Chief executives of some of the most prominent U.S. corporations met Wednesday with President Barack Obama, who seeks their support in resolving key government tax and spending issues before the end of the year.
The U.S. is facing a looming “fiscal cliff” on January 1, when $600 billion in mandated spending cuts to crucial defense and domestic programs and tax increases. The cuts will go into effect January 1 if Mr. Obama cannot reach an agreement on a compromise with his Republican opponents in Congress.
But the Democratic incumbent, re-elected to a second term last week, told reporters in Washington that he believes a deal can be reached.
“Both parties voted to set this deadline. And I believe that both parties can work together to make these decisions in a balanced and responsible way.”
Mr. Obama is hoping that leaders of such well-known international companies as General Electric, American Express, Wal-Mart Stores and others will support his call for a mix of spending cuts and tax increases for the wealthiest American families, including those of the chief executives.
Some American corporate leaders are calling on Mr. Obama and lawmakers in Congress to reach a compromise. They are fearful that a continued stalemate on taxes and spending that started more than a year ago will push the country's fragile economic recovery back into a recession.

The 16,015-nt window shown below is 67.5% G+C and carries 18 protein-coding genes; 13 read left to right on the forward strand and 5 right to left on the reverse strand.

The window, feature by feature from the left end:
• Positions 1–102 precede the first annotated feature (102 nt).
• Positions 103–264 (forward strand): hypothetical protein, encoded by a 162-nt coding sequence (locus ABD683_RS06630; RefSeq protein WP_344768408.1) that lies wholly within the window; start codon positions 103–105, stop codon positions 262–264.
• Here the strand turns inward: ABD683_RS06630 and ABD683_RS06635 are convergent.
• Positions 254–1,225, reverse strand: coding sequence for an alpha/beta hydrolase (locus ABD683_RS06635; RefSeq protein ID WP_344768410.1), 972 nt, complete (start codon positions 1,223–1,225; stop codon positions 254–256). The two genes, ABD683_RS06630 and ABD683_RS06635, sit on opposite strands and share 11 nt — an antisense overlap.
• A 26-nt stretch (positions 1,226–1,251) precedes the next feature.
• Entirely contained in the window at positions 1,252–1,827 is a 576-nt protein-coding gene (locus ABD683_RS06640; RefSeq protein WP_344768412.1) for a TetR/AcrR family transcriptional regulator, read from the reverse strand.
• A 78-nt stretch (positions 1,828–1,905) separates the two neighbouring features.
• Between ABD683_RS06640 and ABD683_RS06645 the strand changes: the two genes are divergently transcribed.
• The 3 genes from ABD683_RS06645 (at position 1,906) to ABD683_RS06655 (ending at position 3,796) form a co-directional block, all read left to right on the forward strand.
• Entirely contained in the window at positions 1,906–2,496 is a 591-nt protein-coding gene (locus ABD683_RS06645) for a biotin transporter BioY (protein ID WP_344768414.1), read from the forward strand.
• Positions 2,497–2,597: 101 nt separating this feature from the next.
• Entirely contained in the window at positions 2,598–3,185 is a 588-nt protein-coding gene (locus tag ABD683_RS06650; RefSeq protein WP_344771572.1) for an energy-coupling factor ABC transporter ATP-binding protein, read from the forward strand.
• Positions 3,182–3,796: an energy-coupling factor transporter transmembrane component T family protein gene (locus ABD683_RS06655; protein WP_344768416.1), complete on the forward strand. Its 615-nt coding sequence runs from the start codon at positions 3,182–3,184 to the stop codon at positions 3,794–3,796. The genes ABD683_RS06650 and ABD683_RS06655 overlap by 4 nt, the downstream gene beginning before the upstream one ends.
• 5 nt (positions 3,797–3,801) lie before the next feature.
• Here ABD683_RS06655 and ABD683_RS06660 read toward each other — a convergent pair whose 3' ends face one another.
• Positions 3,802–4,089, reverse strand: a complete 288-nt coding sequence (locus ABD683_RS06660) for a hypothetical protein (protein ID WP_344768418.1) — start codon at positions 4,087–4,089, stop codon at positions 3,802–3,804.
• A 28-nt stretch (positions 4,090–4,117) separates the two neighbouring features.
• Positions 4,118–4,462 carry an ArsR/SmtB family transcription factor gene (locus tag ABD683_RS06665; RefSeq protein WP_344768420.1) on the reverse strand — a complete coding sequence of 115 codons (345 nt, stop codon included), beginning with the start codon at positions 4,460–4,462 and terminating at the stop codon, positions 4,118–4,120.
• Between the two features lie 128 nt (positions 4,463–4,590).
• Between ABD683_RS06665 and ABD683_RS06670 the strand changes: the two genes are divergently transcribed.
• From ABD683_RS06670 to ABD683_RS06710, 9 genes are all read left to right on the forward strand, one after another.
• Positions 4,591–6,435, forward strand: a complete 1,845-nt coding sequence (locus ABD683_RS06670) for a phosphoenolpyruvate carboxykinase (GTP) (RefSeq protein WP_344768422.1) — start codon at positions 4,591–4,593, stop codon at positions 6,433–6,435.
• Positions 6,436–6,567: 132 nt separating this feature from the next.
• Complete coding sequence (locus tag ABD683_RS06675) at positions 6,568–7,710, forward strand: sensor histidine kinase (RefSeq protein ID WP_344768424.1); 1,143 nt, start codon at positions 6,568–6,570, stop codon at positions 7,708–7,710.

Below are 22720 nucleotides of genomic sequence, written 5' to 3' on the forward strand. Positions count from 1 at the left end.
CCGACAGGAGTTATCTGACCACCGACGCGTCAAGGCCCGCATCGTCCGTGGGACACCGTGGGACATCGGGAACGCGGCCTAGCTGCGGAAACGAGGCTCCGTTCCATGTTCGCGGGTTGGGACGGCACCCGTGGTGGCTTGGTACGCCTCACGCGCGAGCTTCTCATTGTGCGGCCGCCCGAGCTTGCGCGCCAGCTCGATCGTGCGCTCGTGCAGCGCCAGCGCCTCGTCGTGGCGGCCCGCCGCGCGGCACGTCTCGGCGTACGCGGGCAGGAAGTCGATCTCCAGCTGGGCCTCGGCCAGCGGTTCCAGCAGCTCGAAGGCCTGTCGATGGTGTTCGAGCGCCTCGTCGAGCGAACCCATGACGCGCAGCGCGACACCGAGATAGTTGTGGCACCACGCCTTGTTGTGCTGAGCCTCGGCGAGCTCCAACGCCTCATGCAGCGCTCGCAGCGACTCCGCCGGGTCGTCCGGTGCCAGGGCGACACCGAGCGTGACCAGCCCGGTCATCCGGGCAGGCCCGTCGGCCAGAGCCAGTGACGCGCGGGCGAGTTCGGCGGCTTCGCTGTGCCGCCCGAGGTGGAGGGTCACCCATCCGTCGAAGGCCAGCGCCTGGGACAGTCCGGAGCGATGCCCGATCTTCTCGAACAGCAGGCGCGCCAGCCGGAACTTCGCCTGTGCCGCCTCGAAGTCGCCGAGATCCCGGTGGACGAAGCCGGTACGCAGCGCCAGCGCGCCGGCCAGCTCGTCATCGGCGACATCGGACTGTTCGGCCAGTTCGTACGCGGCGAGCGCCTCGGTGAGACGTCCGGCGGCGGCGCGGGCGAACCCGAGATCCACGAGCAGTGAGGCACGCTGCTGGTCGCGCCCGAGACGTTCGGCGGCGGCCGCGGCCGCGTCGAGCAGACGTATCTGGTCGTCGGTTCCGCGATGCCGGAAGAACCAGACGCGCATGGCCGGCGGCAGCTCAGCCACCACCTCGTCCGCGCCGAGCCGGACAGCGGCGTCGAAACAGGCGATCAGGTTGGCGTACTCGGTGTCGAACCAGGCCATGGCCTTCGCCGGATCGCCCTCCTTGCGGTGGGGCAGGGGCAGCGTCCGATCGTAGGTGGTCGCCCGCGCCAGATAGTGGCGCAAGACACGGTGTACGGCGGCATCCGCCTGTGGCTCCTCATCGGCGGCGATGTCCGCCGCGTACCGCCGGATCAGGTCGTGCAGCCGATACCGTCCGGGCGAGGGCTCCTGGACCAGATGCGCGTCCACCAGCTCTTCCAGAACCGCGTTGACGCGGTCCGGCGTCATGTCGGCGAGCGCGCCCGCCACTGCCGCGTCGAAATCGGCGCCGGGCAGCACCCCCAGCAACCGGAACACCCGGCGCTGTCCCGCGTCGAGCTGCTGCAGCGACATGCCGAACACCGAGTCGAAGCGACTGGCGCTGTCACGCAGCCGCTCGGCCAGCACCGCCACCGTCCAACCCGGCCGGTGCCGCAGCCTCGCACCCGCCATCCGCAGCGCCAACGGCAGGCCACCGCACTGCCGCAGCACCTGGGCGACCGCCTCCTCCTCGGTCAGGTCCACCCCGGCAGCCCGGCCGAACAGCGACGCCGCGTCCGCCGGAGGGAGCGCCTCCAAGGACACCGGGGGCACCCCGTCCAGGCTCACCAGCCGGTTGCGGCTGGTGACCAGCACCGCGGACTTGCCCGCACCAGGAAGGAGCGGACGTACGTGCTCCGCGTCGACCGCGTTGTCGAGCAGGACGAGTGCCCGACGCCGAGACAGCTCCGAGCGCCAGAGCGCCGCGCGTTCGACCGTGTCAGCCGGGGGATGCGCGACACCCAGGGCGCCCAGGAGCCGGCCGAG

Mr. Obama plans to meet with congressional leaders Friday, in their first face-to-face talks on the contentious issues. The president is proposing $1.6 trillion in increased government revenue over the next decade, partly through elimination of a decade-old tax cut for the nation's wealthiest households, those making more than $250,000 a year.
Key Republican lawmakers have said they are open to increasing government revenue through elimination of some tax deductions, but they have rejected the president's bid to end the tax cut for wealthy Americans. They are seeking major reforms to cut the growing cost of funding pension and health care programs for the elderly, as well as medical support for impoverished Americans.
The negotiations are likely to be long and difficult, and may extend to just before the calendar turns from 2012 to 2013. Some of Mr. Obama's Democratic supporters have suggested that he ought to allow spending cuts and tax increases for all Americans, wealthy and poor alike, and then negotiate a more comprehensive package in the new year. Mr. Obama has so far shown no interest in that scheme.
The president said at a news conference Wednesday at the White House that he wants “a big deal, a comprehensive deal.”
A day earlier, Mr. Obama met with labor leaders who widely supported his re-election campaign. They called on him to reject any agreement that would cut spending on programs for the elderly and poor, and said they favor ending tax-reductions for the wealthiest taxpayers.